Yoga has been hyped as a panacea for multiple human problems, ranging from anxiety to depression and overall fitness. It is a collection of physical, spiritual and mental practices that invigorate the body, cleanse the spirit and elevate the mood but there is a specific link between yoga and your body.
It provides relief from back pain
Yoga has a curative effect on the body and despite the limited number of clinical trials that have been carried out to ascertain this, some research studies have indicated that it offers relief from chronic and mild back pain symptoms. Tension on the lower back results from weight-bearing exercises such as jumping, running and any other rapid dynamic move. Yoga boasts of all the stretching and relaxation exercises that ease the tight and tense muscles and this alleviates back pain. Similarly, these exercises work on chronic neck pain, especially with the inclusion of iyengar yoga, which provides relief from neck spasms.
Increased lung capacity and functionality
The breathing exercises encouraged by some of the yoga poses are good in enhancing the elasticity and capacity of the lungs. Lung capacity is one of the essential indices of lung functioning because the breathing postures and practices progressively push for increased chest wall expansion and this sustains the exercises for an extended duration. Consistency with regard to these exercises results into a gradual increase in capacity and consequential prevention of chronic infections such as bronchial asthma.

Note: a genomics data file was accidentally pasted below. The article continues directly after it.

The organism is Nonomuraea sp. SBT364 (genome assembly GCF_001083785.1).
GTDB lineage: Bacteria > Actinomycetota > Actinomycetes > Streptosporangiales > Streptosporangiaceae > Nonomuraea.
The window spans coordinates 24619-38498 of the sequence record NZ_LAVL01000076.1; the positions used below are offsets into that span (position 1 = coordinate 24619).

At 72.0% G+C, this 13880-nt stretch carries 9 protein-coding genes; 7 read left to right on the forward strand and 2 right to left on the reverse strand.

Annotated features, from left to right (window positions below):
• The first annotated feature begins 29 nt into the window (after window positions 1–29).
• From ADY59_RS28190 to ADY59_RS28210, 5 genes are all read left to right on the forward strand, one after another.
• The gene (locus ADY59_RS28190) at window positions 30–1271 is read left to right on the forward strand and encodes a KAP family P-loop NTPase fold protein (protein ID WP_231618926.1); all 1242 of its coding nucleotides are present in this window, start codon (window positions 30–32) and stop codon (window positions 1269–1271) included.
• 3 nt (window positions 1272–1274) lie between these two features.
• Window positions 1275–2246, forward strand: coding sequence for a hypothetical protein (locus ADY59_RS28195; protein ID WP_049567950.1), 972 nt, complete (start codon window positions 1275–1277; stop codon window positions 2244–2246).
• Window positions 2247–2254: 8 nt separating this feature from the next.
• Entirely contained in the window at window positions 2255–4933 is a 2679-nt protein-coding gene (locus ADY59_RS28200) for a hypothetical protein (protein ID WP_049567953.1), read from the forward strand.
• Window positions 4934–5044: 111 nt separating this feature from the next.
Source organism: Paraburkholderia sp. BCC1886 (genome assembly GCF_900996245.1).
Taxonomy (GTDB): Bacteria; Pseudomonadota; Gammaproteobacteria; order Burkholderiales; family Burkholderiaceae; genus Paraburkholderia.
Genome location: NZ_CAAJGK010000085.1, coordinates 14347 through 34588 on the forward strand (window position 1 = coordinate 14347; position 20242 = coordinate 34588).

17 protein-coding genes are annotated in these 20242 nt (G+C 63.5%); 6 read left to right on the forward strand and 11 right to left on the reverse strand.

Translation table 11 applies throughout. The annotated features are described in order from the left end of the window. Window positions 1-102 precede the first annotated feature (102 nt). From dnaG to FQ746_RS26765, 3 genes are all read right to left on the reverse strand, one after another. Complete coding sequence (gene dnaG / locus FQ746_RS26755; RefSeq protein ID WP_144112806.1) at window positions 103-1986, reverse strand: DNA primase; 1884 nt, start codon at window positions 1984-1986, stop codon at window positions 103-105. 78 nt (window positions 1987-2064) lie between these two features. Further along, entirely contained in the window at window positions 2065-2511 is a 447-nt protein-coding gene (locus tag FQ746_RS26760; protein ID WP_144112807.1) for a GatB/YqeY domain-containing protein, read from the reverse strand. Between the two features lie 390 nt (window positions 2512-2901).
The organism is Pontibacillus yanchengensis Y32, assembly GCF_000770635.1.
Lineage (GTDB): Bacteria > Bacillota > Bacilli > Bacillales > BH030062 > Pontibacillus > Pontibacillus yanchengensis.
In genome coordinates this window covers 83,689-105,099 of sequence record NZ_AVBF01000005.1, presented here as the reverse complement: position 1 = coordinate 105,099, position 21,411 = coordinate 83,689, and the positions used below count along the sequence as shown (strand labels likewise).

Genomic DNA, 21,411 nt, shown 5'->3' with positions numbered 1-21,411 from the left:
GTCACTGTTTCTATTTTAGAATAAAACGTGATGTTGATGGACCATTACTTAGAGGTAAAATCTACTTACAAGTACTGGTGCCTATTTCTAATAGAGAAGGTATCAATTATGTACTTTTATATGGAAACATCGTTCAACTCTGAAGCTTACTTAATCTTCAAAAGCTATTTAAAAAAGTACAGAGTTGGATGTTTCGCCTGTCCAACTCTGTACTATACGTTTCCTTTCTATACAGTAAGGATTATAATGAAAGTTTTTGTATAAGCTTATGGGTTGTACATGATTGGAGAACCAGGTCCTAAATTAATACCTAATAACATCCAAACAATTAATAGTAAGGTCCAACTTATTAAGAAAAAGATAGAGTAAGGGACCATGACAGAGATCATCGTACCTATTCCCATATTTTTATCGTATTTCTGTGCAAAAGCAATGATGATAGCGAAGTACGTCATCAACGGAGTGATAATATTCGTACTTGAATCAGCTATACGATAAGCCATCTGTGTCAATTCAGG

Increased stability and strength
Hip strength, core strength and overall stability are obvious benefits that your body reaps whenever you engage in particular yoga poses. Core strength depends on the understanding that it is more than just the rectus abdominis. Parts such as the erector spinae, gluteus and transverse abdominal all make an important part of core strength and this requires an all-inclusive exercise such as yoga. Workouts such as the boat pose and side plank stretch most of the core muscles, which improves strength and resilience.
The poses associated with hip stability are also good for injury prevention especially in athletes because they enable free movement. The hips play a crucial role of carrying the body’s weight and any exercise that works on the gluteus medius increases overall core strength and stability because this is the major stabilizer.
Enhanced bone strength
A good number of the postures that define yoga are weight-bearing in nature and this feature alone is enough to keep infections such as osteoporosis away by strengthening the bones. Poses such as the upward and downward facing dog have been designed to specifically strengthen the bones in your knees and arms. However, yoga is a continuous exercise and bone strength can only be enhanced after a long period of time.
Conclusively, there are multiple ways in which yoga benefits the body and the achievement of any desired result depends on the precise poses that you choose. Right from increasing lung functionality to strengthening bones and relieving various forms of chronic pain, perhaps it is time you considered yoga as an all-inclusive exercise.